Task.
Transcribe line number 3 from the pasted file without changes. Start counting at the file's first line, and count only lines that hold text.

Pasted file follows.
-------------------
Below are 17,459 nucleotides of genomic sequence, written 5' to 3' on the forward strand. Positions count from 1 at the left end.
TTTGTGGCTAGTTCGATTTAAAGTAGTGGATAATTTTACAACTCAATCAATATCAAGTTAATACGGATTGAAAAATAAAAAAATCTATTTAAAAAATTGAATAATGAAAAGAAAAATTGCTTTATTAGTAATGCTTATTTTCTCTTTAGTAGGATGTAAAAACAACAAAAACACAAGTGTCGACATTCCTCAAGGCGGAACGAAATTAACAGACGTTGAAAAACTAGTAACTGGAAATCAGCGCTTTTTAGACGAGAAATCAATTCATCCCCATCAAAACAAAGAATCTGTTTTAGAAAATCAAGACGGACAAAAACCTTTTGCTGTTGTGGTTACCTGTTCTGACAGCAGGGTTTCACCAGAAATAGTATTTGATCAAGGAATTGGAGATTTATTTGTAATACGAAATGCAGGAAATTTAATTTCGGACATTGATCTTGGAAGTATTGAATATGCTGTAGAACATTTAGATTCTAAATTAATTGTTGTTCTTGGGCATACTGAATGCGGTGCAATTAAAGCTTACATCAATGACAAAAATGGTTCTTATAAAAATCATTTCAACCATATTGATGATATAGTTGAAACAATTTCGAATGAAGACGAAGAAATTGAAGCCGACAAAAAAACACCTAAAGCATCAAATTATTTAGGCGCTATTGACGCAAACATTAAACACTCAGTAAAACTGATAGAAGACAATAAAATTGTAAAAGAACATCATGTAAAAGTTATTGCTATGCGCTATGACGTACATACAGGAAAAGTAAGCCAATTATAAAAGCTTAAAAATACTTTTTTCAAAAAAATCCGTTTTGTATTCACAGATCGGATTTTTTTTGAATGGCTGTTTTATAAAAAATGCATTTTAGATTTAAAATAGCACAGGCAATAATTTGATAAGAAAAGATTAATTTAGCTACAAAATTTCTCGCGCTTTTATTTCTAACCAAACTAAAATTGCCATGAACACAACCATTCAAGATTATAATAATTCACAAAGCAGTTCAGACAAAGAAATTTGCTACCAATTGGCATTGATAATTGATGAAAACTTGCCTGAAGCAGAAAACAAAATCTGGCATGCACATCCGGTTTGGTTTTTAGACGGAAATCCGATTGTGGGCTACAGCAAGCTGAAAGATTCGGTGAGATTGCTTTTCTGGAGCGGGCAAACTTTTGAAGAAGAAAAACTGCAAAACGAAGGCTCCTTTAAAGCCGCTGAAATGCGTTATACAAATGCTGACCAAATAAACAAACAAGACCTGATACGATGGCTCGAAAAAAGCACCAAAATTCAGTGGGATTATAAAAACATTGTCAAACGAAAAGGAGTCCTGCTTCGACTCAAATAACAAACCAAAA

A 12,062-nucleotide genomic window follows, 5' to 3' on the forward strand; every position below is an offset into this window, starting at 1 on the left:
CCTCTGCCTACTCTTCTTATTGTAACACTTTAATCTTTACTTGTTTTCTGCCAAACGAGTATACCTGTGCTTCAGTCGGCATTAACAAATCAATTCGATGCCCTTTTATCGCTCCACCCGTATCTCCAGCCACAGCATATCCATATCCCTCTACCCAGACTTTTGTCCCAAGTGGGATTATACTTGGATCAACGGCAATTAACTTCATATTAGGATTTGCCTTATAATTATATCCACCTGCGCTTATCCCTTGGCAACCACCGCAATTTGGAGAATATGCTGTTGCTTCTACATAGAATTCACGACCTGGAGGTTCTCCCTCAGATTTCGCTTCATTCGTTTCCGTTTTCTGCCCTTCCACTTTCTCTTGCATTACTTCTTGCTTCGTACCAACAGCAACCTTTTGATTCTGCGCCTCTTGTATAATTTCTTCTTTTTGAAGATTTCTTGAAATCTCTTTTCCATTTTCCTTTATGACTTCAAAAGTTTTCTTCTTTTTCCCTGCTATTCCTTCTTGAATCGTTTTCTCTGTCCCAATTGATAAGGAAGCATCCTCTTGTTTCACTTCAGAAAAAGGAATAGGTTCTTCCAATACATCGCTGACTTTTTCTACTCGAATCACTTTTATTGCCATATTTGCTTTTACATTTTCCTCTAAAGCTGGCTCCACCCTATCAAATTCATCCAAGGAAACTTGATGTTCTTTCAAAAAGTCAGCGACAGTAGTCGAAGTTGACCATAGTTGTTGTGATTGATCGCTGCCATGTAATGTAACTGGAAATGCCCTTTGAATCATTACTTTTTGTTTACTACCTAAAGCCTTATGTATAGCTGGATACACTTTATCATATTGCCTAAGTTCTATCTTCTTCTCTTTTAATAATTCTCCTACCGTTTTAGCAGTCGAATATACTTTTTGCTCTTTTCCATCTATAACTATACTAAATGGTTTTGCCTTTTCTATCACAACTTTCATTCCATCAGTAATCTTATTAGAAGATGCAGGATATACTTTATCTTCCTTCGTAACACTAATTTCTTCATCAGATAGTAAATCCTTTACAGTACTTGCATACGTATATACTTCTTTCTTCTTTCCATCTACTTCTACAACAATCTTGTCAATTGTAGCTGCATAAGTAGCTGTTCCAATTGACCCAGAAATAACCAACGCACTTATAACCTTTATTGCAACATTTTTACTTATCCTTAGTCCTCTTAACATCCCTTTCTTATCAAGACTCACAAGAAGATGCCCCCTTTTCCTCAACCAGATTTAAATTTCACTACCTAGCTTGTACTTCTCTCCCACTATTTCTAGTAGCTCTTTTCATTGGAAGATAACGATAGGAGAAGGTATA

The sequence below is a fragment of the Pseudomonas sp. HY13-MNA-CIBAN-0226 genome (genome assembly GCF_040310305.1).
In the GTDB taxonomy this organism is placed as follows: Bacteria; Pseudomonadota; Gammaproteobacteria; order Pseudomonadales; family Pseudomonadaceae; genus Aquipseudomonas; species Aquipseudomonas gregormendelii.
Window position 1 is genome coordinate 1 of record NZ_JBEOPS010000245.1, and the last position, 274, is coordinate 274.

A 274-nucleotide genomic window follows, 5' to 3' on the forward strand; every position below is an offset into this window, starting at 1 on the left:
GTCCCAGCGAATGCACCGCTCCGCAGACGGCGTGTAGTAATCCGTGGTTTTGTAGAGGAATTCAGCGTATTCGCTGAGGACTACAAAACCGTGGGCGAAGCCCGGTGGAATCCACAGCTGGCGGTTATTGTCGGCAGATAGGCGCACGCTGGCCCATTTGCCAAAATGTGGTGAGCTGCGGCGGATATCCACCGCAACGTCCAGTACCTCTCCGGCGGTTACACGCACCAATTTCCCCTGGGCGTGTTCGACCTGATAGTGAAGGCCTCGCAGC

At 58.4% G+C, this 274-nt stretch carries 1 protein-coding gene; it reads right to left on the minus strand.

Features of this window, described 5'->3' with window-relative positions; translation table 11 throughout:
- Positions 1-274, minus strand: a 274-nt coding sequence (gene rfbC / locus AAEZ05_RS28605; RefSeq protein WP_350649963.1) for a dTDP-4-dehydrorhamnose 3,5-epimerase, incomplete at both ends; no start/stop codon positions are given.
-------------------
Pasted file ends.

A 12,062-nucleotide genomic window follows, 5' to 3' on the forward strand; every position below is an offset into this window, starting at 1 on the left: